Clinical, Immunological, and Molecular Findings in 57 Patients With Severe Combined Immunodeficiency (SCID) From India

Jahnavi Aluri, Mukesh Desai, Maya Gupta, Aparna Dalvi, Antony Terance, Sergio D. Rosenzweig, Jennifer L. Stoddard, Julie E. Niemela, Vasundhara Tamankar, Snehal Mhatre, Umair Bargir, Manasi Kulkarni, Nitin Shah, Amita Aggarwal, Harsha Prasada Lashkari, Vidya Krishna, Geeta Govindaraj, Manas Kalra, Manisha Madkaikar

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Abstract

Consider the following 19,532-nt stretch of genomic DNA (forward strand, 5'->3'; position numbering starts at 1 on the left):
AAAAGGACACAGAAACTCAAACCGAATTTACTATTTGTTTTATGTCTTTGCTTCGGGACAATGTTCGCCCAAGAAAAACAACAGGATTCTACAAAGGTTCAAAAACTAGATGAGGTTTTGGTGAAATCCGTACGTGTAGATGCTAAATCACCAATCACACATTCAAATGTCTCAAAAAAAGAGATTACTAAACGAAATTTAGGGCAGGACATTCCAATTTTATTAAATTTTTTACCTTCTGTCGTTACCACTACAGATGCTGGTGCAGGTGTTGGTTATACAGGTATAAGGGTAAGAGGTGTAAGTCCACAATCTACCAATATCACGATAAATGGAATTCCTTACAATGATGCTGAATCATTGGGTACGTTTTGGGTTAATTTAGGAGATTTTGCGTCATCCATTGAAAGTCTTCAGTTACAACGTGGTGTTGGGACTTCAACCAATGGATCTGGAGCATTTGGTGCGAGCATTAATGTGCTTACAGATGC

Severe combined immunodeficiency (SCID) represents one of the most severe forms of primary immunodeficiency (PID) disorders characterized by impaired cellular and humoral immune responses. Here, we report the clinical, immunological, and molecular findings in 57 patients diagnosed with SCID from India. Majority of our patients (89%) presented within 6 months of age. The most common clinical manifestations observed were recurrent pneumonia (66%), failure to thrive (60%), chronic diarrhea (35%), gastrointestinal infection (21%), and oral candidiasis (21%). Hematopoietic Stem Cell Transplantation (HSCT) is the only curative therapy available for treating these patients. Four patients underwent HSCT in our cohort but had a poor survival outcome. Lymphopenia (absolute lymphocyte counts/μL <2,500) was noted in 63% of the patients. Based on immunophenotypic pattern, majority of the cases were T-B- SCID (39%) followed by T-B+ SCID (28%). MHC class II deficiency accounted for 10.5% of our patient group. A total of 49 patients were molecularly characterized in this study and 32 novel variants were identified in our cohort. The spectrum of genetic defects in our cohort revealed a wide genetic heterogeneity with the major genetic cause being RAG1/2 gene defect (n = 12) followed by IL2RG (n = 9) and JAK3 defects (n = 9). Rare forms of SCID like Purine nucleoside phosphorylase (PNP) deficiency, reticular dysgenesis, DNA-Protein Kinase (DNA-PKcs) deficiency, six cases of MHC class II deficiency and two ZAP70 deficiency were also identified in our cohort. Fourteen percent of the defects still remained uncharacterized despite the application of next generation sequencing. With the exception of MHC class II deficiency and ZAP70 deficiency, all SCID patients had extremely low T cell receptor excision (TRECs) (<18 copies/μL).